CT lung screening - "make it cheap, keep it effective"
At the annual meeting of the European Society of Thoracic Imaging (ESTI), which took place from June 12 - 14 in Amsterdam, Netherlands, Prof. Dr. Bram van Ginneken of Radboud University Nijmegen emphasized the role of the acquisition and reading stage for CT screening programs.
While today's CTs make it very easy to acquire a screening scan - especially when compared to image acquisition for breast, prostate, or colon cancer screening - the reading of the cases is where radiologists need support.
The main factor of reading costs is the time spent by the radiologists. Prof. v. Ginneken pointed out that, in order to reduce cost, computer support will be a major factor.
The addition of CAD algorithms and the automatic integration of prior studies through current image registration methods can reduce reading times dramatically.
Furthermore, automatic nodule detection and characterization address the high inter-observer variability, resulting in better follow-up decisions. Initial results on speed reading experiments show that, even for unexperienced readers, the reading time can be brought below 1 minute with a 70 - 80% accuracy in lesion characterization.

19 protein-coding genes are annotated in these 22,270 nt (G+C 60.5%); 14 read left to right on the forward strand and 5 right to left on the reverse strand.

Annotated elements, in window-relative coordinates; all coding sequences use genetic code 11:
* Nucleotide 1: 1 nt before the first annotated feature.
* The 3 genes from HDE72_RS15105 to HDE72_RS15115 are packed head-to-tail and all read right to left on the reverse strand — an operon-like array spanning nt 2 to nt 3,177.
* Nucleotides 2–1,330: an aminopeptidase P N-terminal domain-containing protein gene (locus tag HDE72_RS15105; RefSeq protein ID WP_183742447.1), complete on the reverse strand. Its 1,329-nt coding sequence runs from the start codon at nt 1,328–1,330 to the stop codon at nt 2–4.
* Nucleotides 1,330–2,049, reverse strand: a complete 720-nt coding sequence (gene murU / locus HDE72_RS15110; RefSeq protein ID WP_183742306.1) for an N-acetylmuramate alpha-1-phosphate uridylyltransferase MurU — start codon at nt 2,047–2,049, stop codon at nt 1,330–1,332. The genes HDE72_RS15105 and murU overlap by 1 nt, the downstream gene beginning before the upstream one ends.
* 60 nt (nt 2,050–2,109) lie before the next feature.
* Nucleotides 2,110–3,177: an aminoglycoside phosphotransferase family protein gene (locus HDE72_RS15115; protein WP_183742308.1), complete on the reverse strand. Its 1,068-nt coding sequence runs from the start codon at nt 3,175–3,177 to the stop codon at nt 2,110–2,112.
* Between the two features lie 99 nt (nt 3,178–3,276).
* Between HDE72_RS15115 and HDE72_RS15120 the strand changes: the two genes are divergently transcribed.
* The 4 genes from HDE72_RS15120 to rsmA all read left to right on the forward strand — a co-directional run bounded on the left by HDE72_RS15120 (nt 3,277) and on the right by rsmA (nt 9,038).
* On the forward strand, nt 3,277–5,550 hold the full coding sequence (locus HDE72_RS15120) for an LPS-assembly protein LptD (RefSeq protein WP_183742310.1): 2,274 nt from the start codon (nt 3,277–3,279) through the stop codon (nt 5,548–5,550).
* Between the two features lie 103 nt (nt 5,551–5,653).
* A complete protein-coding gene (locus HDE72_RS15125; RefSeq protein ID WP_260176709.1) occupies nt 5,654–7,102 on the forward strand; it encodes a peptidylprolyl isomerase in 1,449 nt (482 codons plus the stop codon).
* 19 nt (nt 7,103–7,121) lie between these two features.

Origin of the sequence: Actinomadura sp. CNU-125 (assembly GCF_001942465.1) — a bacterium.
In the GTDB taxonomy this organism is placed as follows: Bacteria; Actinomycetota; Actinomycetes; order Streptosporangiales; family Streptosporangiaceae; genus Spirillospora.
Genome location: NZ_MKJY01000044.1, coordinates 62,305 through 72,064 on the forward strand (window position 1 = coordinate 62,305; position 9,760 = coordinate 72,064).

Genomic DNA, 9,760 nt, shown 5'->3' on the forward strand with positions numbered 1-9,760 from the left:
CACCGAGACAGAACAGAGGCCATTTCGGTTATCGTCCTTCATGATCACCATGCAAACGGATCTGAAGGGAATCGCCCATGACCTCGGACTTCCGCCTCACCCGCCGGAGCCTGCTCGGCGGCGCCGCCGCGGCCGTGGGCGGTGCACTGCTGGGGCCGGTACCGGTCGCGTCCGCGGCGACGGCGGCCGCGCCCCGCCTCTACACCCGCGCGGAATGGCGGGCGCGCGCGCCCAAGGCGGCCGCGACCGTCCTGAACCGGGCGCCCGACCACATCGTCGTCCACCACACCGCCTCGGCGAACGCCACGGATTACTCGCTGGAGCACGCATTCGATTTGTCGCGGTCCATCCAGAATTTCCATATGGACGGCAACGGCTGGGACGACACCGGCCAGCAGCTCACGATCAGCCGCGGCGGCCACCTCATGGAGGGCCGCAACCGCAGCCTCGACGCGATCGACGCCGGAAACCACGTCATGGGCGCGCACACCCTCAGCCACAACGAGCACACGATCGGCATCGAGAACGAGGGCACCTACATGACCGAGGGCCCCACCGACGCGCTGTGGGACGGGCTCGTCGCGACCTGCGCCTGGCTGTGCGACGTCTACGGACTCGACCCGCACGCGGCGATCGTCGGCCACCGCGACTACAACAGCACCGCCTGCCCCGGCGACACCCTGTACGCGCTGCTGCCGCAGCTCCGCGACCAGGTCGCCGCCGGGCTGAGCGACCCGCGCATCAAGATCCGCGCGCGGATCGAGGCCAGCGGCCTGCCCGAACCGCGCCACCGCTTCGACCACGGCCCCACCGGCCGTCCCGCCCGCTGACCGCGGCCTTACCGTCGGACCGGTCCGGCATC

The group of Prof. v. Ginneken will continue its research on this promising approach.
Generally, detecting and judging nodules is time-consuming and not trivial for humans. Software algorithms can help to support in chest CT registration, detection of nodules, volumetry and interpretation.
Prof. v. Ginneken concluded that fast reading seems feasible with optimized computer support - when it is efficient and cheap.